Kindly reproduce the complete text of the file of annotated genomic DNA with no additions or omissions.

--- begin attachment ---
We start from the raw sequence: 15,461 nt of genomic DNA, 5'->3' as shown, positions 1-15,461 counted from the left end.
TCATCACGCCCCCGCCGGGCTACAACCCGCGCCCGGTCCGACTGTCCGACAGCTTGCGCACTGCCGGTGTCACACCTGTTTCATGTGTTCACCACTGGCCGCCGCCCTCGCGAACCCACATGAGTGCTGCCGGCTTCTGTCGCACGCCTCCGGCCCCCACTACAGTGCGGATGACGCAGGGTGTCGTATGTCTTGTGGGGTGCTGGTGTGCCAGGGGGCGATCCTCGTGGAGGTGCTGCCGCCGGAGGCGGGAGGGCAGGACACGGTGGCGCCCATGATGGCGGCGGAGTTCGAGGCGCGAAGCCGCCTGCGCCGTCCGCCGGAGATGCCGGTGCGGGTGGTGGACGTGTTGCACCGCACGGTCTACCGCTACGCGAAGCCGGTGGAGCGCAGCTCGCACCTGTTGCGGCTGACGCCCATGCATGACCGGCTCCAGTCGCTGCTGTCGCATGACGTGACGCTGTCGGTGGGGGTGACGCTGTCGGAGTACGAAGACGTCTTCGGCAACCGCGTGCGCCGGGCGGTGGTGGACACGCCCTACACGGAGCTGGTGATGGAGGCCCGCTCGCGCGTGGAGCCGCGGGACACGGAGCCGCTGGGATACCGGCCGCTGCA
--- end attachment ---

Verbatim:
We start from the raw sequence: 15,461 nt of genomic DNA, 5'->3' as shown, positions 1-15,461 counted from the left end.
TCATCACGCCCCCGCCGGGCTACAACCCGCGCCCGGTCCGACTGTCCGACAGCTTGCGCACTGCCGGTGTCACACCTGTTTCATGTGTTCACCACTGGCCGCCGCCCTCGCGAACCCACATGAGTGCTGCCGGCTTCTGTCGCACGCCTCCGGCCCCCACTACAGTGCGGATGACGCAGGGTGTCGTATGTCTTGTGGGGTGCTGGTGTGCCAGGGGGCGATCCTCGTGGAGGTGCTGCCGCCGGAGGCGGGAGGGCAGGACACGGTGGCGCCCATGATGGCGGCGGAGTTCGAGGCGCGAAGCCGCCTGCGCCGTCCGCCGGAGATGCCGGTGCGGGTGGTGGACGTGTTGCACCGCACGGTCTACCGCTACGCGAAGCCGGTGGAGCGCAGCTCGCACCTGTTGCGGCTGACGCCCATGCATGACCGGCTCCAGTCGCTGCTGTCGCATGACGTGACGCTGTCGGTGGGGGTGACGCTGTCGGAGTACGAAGACGTCTTCGGCAACCGCGTGCGCCGGGCGGTGGTGGACACGCCCTACACGGAGCTGGTGATGGAGGCCCGCTCGCGCGTGGAGCCGCGGGACACGGAGCCGCTGGGATACCGGCCGCTGCA